Print

Print


Is this a different competition?  My memory (again): I have "Song of the 
Bayou" by Rube Bloom and I foget the other piece, each on one side of a 12" 
Victor record as well as the sheet music to the Bloom with a note about his 
prize on it.

I'll dig out the rest of the data if anyone wants.

Steve Smolian
----- Original Message ----- 
From: "Alec McLane" <[log in to unmask]>
To: <[log in to unmask]>
Sent: Monday, April 17, 2006 12:03 PM
Subject: Re: [ARSCLIST] RCA symphonic work competition - 1929


> There were actually only 4 composers because Robert Russell Bennett was 
> awarded 2/5 of the prize. Here's from the liner notes to a Naxos recording 
> of Bennett's _Abraham Lincoln_ (quoted at 
> http://www.naxos.com/mainsite/blurbs_reviews.asp?item_code=8.559004&catNum=559004&filetype=About%20this%20Recording&language=English):
>
> __________________________
> In Paris and Berlin in 1927-28, on a Guggenheim Scholarship, he noticed an 
> RCA Victor competition with a prize of 25,000 dollars for an outstanding 
> orchestral composition, with a small prize for a lighter piece of music. 
> He submitted the two works on this disc - the patriotic Abraham Lincoln 
> and the abstract orchestral painting of Sights and Sounds. Both pieces 
> were scored for an enormous band of musicians and are of large 
> proportions.
>
> RCA Victor's jury consisted of Leopold Stokowski, Serge Koussevitzky, 
> Frederick Stock, Rudolph Ganz and Olga Samaroff. They decided no work was 
> better than any other to win outright and awarded five prizes to Aaron 
> Copland's Dance Symphony, Louis Gruenberg's Symphony, Ernst Bloch's 
> Helvetia and two 5,000 dollar awards to Bennett's pieces.
>
> Despite their huge orchestral forces, Bennett's prizewinners were then 
> published. Abraham Lincoln was first performed by Stokowski and the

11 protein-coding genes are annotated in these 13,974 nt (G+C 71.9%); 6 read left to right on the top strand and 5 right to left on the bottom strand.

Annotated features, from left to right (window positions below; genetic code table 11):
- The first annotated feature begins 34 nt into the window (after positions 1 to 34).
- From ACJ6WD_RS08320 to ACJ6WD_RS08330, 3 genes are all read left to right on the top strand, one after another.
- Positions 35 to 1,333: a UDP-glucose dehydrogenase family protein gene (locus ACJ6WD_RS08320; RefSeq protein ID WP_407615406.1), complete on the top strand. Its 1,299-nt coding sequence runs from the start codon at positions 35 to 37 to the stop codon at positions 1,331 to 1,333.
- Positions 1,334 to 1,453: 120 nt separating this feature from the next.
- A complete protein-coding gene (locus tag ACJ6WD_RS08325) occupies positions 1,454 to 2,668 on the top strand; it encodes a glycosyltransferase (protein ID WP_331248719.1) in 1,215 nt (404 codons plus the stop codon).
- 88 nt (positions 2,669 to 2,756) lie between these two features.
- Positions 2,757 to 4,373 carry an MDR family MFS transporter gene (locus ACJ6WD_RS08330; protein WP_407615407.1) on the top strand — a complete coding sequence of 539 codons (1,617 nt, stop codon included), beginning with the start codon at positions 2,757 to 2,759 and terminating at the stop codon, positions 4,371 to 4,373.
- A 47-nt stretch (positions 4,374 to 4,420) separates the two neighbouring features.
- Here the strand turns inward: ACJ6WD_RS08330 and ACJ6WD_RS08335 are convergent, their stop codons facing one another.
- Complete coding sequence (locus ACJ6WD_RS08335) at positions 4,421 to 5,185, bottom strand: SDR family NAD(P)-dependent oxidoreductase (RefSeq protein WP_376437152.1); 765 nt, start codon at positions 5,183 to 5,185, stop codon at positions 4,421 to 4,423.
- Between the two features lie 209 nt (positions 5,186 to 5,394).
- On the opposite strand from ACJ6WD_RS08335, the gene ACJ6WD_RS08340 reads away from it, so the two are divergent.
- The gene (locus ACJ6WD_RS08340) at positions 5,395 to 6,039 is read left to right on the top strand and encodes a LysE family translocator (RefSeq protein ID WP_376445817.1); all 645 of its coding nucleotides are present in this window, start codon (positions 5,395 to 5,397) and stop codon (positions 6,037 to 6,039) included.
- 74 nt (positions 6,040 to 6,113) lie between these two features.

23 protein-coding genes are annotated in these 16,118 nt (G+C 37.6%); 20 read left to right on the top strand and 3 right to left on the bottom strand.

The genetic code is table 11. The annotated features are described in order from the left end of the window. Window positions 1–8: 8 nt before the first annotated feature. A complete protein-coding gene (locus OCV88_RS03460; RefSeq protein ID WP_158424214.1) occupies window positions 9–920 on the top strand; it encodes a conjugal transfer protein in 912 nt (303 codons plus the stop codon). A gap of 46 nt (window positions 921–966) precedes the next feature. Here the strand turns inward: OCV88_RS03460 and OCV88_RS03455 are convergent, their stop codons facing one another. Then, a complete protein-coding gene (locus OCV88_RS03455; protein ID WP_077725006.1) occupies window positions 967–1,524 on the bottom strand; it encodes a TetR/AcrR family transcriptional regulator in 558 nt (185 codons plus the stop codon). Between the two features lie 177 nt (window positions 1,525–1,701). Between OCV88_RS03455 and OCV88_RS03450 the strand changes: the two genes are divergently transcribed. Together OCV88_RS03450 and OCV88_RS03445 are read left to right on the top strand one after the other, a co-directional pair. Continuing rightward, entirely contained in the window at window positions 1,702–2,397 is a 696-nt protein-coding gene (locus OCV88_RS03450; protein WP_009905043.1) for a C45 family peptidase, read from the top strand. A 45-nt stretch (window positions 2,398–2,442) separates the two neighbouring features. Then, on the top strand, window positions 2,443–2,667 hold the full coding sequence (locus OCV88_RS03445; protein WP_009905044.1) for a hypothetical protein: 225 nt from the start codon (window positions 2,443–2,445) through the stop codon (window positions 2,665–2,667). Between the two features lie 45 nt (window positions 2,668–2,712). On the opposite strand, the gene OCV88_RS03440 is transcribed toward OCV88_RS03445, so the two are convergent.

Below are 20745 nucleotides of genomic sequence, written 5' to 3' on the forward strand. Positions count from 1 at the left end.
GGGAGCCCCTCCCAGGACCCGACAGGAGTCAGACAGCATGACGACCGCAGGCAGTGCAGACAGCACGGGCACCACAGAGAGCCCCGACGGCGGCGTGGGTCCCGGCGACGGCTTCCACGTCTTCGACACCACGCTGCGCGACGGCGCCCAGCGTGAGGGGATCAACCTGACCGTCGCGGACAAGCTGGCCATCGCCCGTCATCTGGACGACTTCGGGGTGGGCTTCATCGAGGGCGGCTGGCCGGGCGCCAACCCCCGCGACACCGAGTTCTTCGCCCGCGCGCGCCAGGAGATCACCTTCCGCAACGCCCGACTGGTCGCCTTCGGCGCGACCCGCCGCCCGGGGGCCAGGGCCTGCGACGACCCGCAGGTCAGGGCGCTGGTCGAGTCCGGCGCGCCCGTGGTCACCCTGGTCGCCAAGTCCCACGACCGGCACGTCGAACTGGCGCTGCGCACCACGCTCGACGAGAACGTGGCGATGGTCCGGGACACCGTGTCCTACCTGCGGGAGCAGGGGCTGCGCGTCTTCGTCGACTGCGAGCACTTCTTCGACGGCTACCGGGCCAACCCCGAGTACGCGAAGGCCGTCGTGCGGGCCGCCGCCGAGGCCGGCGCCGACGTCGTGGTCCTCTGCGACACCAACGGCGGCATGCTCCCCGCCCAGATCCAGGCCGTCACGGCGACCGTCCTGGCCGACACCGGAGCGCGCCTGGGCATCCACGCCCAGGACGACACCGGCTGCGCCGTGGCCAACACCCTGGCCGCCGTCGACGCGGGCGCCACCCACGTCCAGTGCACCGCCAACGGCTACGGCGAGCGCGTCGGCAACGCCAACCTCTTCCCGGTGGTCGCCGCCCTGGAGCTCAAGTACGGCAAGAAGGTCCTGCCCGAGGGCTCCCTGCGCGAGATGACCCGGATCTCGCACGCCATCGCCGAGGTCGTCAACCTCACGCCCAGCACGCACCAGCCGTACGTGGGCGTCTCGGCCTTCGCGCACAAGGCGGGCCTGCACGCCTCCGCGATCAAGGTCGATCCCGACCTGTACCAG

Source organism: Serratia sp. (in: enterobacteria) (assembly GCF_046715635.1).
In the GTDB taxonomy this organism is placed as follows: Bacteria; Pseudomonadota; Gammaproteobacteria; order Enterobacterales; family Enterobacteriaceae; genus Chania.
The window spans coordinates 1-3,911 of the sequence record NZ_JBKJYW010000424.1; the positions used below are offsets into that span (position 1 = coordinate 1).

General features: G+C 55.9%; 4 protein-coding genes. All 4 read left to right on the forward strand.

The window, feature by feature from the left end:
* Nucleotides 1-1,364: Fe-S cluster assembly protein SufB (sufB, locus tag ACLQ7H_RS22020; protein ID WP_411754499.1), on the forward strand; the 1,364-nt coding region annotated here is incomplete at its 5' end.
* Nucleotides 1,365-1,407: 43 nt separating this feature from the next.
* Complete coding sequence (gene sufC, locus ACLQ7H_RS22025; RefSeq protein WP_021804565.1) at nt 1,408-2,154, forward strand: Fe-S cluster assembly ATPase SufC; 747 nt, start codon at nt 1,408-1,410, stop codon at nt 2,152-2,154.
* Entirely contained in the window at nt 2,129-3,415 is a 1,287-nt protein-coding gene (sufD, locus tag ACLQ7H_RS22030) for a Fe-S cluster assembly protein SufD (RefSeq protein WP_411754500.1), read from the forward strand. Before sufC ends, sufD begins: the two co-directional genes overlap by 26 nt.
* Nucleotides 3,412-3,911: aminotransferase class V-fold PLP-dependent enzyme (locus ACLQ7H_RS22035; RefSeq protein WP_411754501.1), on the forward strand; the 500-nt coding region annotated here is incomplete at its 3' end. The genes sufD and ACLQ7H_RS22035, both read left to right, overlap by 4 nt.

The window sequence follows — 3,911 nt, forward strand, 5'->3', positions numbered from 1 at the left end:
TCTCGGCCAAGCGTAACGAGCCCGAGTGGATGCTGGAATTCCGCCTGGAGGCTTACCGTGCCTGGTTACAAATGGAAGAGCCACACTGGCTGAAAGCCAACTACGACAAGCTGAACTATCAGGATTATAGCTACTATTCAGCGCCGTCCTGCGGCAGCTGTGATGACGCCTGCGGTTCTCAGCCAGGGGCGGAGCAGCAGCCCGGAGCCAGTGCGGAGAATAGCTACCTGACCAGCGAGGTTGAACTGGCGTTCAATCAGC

> Philadelphia Orchestra in October 1931, with a second performance given a 
> fortnight later at the dedication of the Juilliard School's new 
> auditorium. For this, Bennett wrote his own programme notes, drawn from 
> below.
> ___________________________
>
> Alec
>
> At 11:19 AM 4/17/2006, Paul Charosh wrote:
>>
>>
>>In 1929, RCA Victor offered a prize of $25,000 for a new symphonic  work.
>>The
>>prize was divided among five composers.  Copland was  one; he received 
>>$5,000
>>for his submission.
>>
>>How to find out  who were the other four recipients?  Also, who at 
>>RCA/Victor
>>was in  charge of the competition?  Can one find out who were the judges?
>>Can
>>one find out who submitted works?
>>
>>Paul Charosh
>
> ------------------------------------------------------------------------
> Alec McLane
> Scores & Recordings/
>  World Music Archives       Phone: (860) 685-3899
> Olin Library                       Fax: (860) 685-2661
> Wesleyan University          mailto:[log in to unmask]
> Middletown, CT  06459       http://www.wesleyan.edu/libr/srhome/srdir.htm
>
> -- 
> No virus found in this incoming message.
> Checked by AVG Free Edition.
> Version: 7.1.385 / Virus Database: 268.4.2/314 - Release Date: 4/16/2006
>
>